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Knicks Success Validates Grunwald’s Blueprint
Posted By Tommy Beer On December 7, 2012 @ 12:00 pm In All,Main Page,NBA | No Comments
Heading into the 2012-13 season, the Knicks had multiple major questions marks. In particular, pundits questioned whether one of the oldest rosters in league history could compete and keep pace in today’s NBA. Knicks General Manger Glen Grunwald was pilloried for compiling a roster featuring just one player under the age of 27 and four players over 38. Jokes about Madison Square Garden becoming an “old age home” made the rounds on Twitter and elsewhere.
However, based on the early returns this season, New York’s success has been no laughing matter…
Yes, the New York Knickerbockers currently possess the top record in the Eastern Conference. After badly embarrassing the HEAT in Miami, despite playing without Carmelo Anthony, the Knicks extended their lead in the East to 1.5 games.
The Knicks are playing their best basketball in over a decade. Thursday marked the first time New York had held sole possession of first place in the East in December since December 16, 1993. And the Knicks are 10 games over .500 for the first time since April of 2001.
There is obviously plenty of basketball still left to be played, but New York’s early season success has validated Glen Grunwald’s precarious approach to construction this NY roster. Incredibly, seemingly every move Grunwald has made is coming up roses.
We’ll get to the players shortly, but it starts with the head coach. Knicks fans were unenthusiastic (at best) at the prospect of bringing back Mike Woodson, despite the solid work he did on an interim basis after replacing Mike D’Antoni last February. With sexy names such as Phil Jackson floating around, New Yorkers were hoping Grunwald would make a major splash. Instead, Grunwald stayed loyal to Woody, his ex-college teammate at Indiana, and the results have been nothing short of astounding.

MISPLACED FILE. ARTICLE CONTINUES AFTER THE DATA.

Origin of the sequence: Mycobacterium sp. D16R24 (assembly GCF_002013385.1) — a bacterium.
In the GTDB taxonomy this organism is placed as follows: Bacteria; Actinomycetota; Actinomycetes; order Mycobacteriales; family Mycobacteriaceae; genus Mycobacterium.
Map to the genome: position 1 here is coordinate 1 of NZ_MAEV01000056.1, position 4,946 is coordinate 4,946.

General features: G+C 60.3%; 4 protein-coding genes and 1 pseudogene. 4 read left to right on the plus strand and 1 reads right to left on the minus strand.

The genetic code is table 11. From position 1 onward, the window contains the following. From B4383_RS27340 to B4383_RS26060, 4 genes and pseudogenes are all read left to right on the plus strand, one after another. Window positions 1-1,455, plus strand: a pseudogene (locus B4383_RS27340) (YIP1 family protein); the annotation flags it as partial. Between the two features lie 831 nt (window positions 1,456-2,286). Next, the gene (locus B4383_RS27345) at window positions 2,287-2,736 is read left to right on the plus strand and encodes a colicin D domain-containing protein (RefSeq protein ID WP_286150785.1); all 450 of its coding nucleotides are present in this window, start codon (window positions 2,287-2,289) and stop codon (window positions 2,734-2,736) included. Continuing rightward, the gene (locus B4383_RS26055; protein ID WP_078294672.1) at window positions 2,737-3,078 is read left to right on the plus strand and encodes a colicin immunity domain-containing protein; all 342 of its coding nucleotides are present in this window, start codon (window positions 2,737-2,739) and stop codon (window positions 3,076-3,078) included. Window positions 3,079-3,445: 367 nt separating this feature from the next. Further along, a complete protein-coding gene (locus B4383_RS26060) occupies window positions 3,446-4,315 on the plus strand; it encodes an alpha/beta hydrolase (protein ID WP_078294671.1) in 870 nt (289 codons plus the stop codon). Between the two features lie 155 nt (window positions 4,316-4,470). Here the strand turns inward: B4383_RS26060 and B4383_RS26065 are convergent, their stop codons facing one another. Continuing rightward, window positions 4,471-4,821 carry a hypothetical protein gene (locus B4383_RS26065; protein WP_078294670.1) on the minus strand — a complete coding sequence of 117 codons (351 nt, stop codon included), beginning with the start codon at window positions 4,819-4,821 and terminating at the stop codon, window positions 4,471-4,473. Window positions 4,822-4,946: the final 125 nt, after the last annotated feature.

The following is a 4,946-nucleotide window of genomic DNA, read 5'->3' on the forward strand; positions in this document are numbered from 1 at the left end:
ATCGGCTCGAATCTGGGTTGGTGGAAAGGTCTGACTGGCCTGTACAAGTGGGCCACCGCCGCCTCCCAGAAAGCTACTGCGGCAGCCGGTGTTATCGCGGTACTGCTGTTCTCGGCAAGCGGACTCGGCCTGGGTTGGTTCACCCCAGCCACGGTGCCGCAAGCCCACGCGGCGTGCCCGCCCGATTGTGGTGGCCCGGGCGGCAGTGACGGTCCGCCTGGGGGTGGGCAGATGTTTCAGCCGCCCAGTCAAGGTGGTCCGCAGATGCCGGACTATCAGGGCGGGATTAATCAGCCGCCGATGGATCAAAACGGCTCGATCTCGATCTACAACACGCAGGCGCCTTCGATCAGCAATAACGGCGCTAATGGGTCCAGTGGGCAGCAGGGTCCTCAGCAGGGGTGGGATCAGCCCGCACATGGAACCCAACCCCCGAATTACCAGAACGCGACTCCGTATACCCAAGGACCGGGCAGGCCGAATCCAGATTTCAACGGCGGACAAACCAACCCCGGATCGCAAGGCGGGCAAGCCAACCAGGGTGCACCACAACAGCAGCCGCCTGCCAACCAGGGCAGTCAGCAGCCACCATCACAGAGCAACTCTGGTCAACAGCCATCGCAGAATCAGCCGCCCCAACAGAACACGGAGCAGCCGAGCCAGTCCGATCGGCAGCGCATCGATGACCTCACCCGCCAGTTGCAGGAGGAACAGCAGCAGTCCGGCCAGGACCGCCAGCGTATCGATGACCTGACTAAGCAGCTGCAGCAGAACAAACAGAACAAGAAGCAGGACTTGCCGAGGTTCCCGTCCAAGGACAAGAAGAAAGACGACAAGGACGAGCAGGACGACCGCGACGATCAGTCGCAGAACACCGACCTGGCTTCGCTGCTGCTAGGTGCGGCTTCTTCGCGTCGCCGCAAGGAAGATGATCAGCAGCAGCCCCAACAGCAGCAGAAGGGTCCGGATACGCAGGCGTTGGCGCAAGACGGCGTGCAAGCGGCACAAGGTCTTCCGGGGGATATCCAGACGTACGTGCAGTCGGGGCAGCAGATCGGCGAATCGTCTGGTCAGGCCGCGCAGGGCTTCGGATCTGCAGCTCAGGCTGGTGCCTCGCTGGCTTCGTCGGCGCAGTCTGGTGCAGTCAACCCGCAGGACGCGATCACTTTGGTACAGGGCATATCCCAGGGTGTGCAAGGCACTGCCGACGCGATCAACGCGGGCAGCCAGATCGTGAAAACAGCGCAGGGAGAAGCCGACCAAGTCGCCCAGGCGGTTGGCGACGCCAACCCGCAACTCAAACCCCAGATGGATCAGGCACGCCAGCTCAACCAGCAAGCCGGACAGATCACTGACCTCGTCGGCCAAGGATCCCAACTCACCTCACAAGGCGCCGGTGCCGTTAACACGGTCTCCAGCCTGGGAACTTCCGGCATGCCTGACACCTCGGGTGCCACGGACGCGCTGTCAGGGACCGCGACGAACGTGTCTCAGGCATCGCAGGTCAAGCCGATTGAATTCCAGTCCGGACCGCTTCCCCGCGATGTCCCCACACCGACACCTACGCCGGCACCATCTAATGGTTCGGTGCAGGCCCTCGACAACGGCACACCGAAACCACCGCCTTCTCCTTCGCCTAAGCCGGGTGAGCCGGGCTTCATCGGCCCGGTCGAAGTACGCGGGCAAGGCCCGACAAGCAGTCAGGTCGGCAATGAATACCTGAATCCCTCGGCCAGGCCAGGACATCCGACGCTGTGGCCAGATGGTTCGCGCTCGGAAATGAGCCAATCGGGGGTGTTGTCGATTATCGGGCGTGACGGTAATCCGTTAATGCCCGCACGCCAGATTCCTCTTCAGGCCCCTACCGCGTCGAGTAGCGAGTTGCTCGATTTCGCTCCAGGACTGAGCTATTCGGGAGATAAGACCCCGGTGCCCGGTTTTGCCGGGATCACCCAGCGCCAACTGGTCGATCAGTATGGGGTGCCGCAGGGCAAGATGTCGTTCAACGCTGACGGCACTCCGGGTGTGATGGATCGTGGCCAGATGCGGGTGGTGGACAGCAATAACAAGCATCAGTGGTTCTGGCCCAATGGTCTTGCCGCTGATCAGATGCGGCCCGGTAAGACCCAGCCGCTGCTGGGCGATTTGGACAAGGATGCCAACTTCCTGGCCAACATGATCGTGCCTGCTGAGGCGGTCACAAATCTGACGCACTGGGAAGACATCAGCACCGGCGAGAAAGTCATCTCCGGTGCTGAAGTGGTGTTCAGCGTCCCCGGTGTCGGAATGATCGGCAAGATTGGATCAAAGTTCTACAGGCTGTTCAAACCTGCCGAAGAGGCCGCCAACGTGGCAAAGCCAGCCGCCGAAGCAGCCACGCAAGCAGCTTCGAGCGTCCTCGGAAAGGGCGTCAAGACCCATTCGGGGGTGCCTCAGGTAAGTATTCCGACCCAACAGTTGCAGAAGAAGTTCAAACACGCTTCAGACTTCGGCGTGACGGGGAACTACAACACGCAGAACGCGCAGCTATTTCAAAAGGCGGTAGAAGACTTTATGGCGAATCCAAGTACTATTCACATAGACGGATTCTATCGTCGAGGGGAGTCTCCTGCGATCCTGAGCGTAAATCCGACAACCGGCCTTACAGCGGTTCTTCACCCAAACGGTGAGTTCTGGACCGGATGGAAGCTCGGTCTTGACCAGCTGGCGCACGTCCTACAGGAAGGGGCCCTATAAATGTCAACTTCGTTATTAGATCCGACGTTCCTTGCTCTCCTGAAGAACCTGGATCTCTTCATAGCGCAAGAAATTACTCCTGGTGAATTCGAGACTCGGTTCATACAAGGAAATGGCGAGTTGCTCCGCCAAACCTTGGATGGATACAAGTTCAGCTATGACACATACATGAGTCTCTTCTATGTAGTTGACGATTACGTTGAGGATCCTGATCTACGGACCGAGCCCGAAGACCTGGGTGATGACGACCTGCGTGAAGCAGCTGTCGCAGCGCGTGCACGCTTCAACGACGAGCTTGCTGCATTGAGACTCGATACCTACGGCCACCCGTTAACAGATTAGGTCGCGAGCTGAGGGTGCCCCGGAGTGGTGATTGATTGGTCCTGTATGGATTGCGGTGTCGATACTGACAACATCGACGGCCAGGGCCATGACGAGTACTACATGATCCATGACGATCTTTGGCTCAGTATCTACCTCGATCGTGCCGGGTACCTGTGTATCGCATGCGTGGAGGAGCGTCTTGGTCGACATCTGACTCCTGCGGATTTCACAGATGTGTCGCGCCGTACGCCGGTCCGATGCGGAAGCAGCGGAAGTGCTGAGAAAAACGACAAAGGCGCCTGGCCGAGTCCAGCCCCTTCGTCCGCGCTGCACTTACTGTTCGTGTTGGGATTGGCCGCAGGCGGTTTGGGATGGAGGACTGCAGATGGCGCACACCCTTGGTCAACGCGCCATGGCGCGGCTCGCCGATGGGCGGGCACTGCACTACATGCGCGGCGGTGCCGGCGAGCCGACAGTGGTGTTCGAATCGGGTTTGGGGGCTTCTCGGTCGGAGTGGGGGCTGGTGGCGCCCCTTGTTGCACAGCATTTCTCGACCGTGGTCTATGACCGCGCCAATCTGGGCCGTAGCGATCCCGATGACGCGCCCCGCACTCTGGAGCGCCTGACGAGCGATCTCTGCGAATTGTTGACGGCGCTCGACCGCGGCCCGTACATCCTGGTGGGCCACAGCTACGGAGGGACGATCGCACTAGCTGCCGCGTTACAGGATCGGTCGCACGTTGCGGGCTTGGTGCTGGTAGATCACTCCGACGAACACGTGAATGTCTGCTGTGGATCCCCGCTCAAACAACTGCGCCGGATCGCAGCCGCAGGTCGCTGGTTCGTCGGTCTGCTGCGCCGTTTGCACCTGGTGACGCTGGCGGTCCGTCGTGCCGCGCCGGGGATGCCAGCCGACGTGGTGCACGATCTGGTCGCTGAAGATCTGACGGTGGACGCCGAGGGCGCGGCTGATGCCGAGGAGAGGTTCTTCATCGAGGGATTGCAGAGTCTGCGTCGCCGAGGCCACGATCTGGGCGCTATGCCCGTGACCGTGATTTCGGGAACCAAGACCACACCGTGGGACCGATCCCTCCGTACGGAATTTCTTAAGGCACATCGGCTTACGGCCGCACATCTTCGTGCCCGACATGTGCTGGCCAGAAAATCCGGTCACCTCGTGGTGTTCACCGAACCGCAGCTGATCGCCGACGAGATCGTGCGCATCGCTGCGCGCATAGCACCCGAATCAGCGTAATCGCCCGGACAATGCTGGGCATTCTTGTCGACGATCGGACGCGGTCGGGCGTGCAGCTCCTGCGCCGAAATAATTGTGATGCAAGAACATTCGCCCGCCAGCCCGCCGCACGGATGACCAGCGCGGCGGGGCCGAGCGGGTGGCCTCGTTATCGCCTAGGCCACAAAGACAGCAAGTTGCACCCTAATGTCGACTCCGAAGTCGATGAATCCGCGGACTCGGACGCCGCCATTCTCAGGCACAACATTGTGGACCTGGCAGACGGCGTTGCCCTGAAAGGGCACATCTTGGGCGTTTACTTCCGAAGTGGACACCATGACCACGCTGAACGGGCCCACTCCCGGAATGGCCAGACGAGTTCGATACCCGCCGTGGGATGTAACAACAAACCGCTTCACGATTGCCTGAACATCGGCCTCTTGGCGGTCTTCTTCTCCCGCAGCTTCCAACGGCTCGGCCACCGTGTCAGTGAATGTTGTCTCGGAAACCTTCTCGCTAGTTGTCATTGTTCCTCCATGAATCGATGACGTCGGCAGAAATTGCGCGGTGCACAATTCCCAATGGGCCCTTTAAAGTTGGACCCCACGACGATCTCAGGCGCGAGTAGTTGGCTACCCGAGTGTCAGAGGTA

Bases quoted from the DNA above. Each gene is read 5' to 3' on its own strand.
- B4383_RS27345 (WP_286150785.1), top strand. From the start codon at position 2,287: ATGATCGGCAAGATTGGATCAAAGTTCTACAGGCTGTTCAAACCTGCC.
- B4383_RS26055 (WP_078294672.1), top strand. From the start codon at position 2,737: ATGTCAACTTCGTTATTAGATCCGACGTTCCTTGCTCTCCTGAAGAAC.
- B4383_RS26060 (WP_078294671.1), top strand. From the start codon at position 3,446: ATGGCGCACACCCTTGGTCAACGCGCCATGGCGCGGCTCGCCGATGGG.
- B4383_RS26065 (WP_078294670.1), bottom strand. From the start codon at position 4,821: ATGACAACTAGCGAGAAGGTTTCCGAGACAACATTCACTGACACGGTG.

Woodson is 32-10 through his first 42 regular season games as New York’s head coach. The 32 wins are the most ever by a Knicks coach through his first 42 games with the team. In fact, according to the Elias Sports Bureau, that’s the highest win percentage through his first 42 games by any NBA coach since Flip Saunders with the Detroit Pistons in 2005-06. Most impressive may be the Knicks domination on their home court. New York is an incredible 18-1 at MSG since Woodson took over.
In retrospect, we shouldn’t have been surprised by Grunwald’s decision to keep Woodson in New York. Check the history: Grunwald was officially named General Manager of the Knicks in June of 2011. His first managerial move was hiring Woodson, a trusted, old friend and defensive-minded coach, to serve as “Defensive Coordinator” on D’Antoni’s staff.
Grunwald and Woodson share a fundamental philosophy of how winning teams are be constructed. (Remember, Grunwald’s first ‘player personnel’ acquisition was the risky, but ingenious sign-and-trade for Tyson Chandler, who turned out to be a decent defender…) Grunwald has built this current Knicks roster by adhering to those principals, which fits Woodson’s coaching style perfectly.
While removing the interim tag from Woodson’s title was only somewhat controversial, Grunwald’s decision to load the roster with aging vets did cause extreme angst amongst basketball-loving NYC denizens. As alluded to above, the Knickerbockers were the butt of ageist jokes from Brooklyn to Boston.
Yet, it’s been Woodson and Grunwald who have been smirking over the first month of the season, thanks in large part to the collection of grizzled vets brought to the Big Apple.
Jason Kidd has been absolutely incredible. There is just no other way to state it. Heading into last night’s showdown in Miami, he led the league three-point accuracy (shooting 51.1 percent from behind the arc); he was first in the NBA in assist-to-turnover ratio (5.25); first in the NBA in steal per turnover (3.38); and fifth in the NBA in steals, swiping 2.08 a game. Amazingly, his actual impact far exceeds anything that shows up in a box score. Kidd’s calming influence in big moments and his incredible basketball IQ have been an enormous benefit to the entire team on a nearly nightly basis.
Rasheed Wallace hadn’t stepped foot on an NBA court since Game 7 of the 2010 Finals. And even before leaving the sport for two years, Wallace’s game had deteriorated rapidly. Yet, shockingly, Wallace has been extremely valuable as a big man off the bench for the Knicks over the first five weeks of the 2012-13 season. His interior defense has been crucial, as one of the Knicks’ key weaknesses last year was the major defensive lapses that took place whenever Tyson Chandler wasn’t on the court. Wallace is currently tied with Chandler for the team-lead in blocks.
Grunwald was able to scoop up Ronnie Brewer for the basemen-bargain price of less than $1.1 million, and Brewer has provided terrific bang for the buck. Brewer has started all 18 games for New York and he’s lived up to his billing as solid perimeter defender. In addition, he has shot far better than expected (40.5 percent from behind the arc). Just as important to Woodson, he’s protected possessions by taking care of the basketball – Brewer has a total of just six turnovers this entire season.